Towards Greater Transparency in Securities Lending – Colm Kincaid, Director of Securities and Markets Supervision
15 May 2019
Opening Remarks to the International Securities Lending Association (ISLA) Morning Briefing
Good morning, it is a great pleasure to join you at this event and I would like to thank the International Securities Lending Association (ISLA) for the opportunity to speak to you this morning. ISLA’s continued engagement with the Central Bank of Ireland over the past number of years has served us well in the development of policy for the area of securities lending and we look forward to continuing this relationship.
Importance of securities lending
Securities lending is a global market that is experiencing a surge as investors try to maximise returns, last year covering $2.3 trillion assets and producing $9.2 billion revenue. As such, securities lending markets are an increasingly vital component of domestic and international financial markets, providing liquidity and greater flexibility to securities, derivatives and financing markets. Done properly, this also contributes to more efficient and less risky securities settlement arrangements. It facilitates investment strategies, enhances returns to otherwise dormant securities which may then be used to offset management and custody fees. Securities lending therefore forms part of the fabric of capital markets that complements lending by banks and helps allocate financial resources to where they can be most efficiently deployed.
To achieve these objectives, it is of course essential that any use, or re-use of securities assets, is conducted in a transparent manner and within a robust governance framework which operates to the benefit of investors and the integrity of the market as a whole.
Our 5 Principles for a Properly and Effectively Supervised Securities Market
To take this point a little further, when we look at supervising conduct on securities markets, we consider what we see through the lens of our five principles for a properly and effectively supervised securities market. Under these principles, we see a properly and effectively supervised securities market as one that:
- Provides a high level of protection for investors and market participants
- Is transparent as to the features of products and their market price.
- Is well governed (and comprises firms that are well governed).
- Is trusted, by both those using the market to raise funds and those seeking to invest.
- Is resilient enough to continue to operate its core functions in stressed conditions and to innovate appropriately as markets evolve.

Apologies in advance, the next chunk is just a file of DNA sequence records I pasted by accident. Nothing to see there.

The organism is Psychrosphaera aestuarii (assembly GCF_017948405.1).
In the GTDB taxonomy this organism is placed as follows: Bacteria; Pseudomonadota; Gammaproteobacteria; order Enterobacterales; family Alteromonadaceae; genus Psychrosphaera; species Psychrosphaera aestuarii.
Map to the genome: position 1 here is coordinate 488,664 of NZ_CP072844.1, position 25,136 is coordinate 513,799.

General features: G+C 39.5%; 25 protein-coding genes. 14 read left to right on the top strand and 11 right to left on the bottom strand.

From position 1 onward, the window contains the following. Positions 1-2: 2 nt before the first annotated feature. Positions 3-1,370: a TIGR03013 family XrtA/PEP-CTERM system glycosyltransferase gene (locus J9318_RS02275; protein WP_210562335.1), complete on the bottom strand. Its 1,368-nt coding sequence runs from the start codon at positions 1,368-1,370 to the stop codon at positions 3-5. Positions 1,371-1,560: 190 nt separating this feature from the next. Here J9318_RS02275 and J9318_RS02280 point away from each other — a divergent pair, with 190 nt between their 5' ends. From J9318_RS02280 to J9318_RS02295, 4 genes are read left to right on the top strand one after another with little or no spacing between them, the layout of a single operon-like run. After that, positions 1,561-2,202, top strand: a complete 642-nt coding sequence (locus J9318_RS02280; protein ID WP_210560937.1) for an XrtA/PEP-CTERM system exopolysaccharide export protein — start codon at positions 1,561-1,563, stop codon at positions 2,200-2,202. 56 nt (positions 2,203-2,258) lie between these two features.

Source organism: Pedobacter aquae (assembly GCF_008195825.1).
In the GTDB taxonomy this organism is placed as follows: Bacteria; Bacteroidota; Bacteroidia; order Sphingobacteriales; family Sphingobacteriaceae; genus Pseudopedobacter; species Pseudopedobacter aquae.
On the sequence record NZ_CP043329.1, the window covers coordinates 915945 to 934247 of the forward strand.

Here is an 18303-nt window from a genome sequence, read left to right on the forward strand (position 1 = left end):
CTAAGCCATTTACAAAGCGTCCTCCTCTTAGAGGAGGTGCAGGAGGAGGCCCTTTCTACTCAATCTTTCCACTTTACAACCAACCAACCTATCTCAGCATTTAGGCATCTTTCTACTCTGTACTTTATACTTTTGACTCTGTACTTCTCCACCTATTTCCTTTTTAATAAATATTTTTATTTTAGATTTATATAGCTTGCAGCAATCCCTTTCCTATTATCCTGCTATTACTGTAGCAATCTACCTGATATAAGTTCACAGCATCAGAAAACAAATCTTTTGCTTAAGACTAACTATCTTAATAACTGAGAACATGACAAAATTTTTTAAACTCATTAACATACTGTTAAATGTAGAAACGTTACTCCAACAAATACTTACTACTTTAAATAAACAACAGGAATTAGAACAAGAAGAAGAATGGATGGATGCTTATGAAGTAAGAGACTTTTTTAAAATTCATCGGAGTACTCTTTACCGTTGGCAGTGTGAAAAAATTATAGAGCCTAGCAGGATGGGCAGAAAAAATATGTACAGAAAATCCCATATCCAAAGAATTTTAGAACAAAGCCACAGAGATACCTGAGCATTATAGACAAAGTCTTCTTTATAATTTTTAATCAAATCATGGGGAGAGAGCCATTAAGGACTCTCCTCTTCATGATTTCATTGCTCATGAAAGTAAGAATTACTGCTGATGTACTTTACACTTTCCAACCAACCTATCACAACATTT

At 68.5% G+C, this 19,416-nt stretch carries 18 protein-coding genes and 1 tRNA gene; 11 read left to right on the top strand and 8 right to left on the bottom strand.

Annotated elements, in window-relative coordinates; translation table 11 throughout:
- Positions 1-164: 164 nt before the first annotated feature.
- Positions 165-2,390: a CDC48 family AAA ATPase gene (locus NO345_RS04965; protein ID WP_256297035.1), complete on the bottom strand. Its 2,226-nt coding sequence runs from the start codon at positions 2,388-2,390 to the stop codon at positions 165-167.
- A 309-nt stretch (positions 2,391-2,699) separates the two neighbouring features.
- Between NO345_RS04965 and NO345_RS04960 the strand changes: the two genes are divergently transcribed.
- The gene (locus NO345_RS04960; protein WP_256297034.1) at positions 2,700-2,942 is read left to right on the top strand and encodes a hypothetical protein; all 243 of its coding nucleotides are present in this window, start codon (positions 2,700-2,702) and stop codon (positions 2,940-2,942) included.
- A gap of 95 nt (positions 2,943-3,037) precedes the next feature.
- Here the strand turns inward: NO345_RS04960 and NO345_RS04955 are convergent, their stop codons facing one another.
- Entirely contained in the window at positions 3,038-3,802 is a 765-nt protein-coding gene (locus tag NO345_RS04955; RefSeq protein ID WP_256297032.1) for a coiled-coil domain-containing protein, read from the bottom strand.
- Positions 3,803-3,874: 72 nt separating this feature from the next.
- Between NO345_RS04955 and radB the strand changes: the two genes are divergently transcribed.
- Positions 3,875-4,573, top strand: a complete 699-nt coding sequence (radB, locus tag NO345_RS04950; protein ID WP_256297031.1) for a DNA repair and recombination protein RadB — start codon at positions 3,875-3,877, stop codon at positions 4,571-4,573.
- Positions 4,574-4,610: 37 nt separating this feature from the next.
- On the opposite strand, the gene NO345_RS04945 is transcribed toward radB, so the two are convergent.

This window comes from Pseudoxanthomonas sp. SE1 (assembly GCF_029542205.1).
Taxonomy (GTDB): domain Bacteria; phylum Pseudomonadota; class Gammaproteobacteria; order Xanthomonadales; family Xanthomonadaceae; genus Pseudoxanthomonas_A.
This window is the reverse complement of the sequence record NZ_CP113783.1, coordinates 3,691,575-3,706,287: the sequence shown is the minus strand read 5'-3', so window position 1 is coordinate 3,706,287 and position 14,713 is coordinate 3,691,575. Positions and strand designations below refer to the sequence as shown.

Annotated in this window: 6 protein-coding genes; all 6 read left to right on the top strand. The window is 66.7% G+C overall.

These are the principles that have informed the strategic initiatives in securities and markets supervision that we have launched to support the Central Bank’s Strategic Plan 2019-2021, which we published in November 2018 . I do not propose to go into this Plan in great detail this morning, save to say that while there are many strands to our work at the Central Bank (given the breadth of our mandate), they are unified under the single banner of our mission to safeguard stability and to ensure that the financial system operates in the best interests of consumers, investors and the wider economy.
Nvertheless, I thought it would be useful to set out the specific initiatives underway in the field of securities and markets supervision particularly and to provide a little more detail on a number of them which I think are of particular relevance in the field of securities lending. While we deliver our mission through all our day-to-day supervisory activity (including our various authorisation functions), we have identified a number of specific initiatives to support the wider Central Bank strategy:
Establishing a systematic, risk-based approach to how we supervise activity in wholesale securities markets across all of our various statutory mandates.
Assertive risk-based supervision of the funds sector.
Being an ever more effective gatekeeper.
Continuing to improve how we harness data to do our work.
Operationalising new legislation.
The enforcement of securities market legislation.
In the context of securities lending, the obvious item that jumps out from the above is the operationalising of new legislation, which will of course include SFTR. I will speak to this in a moment.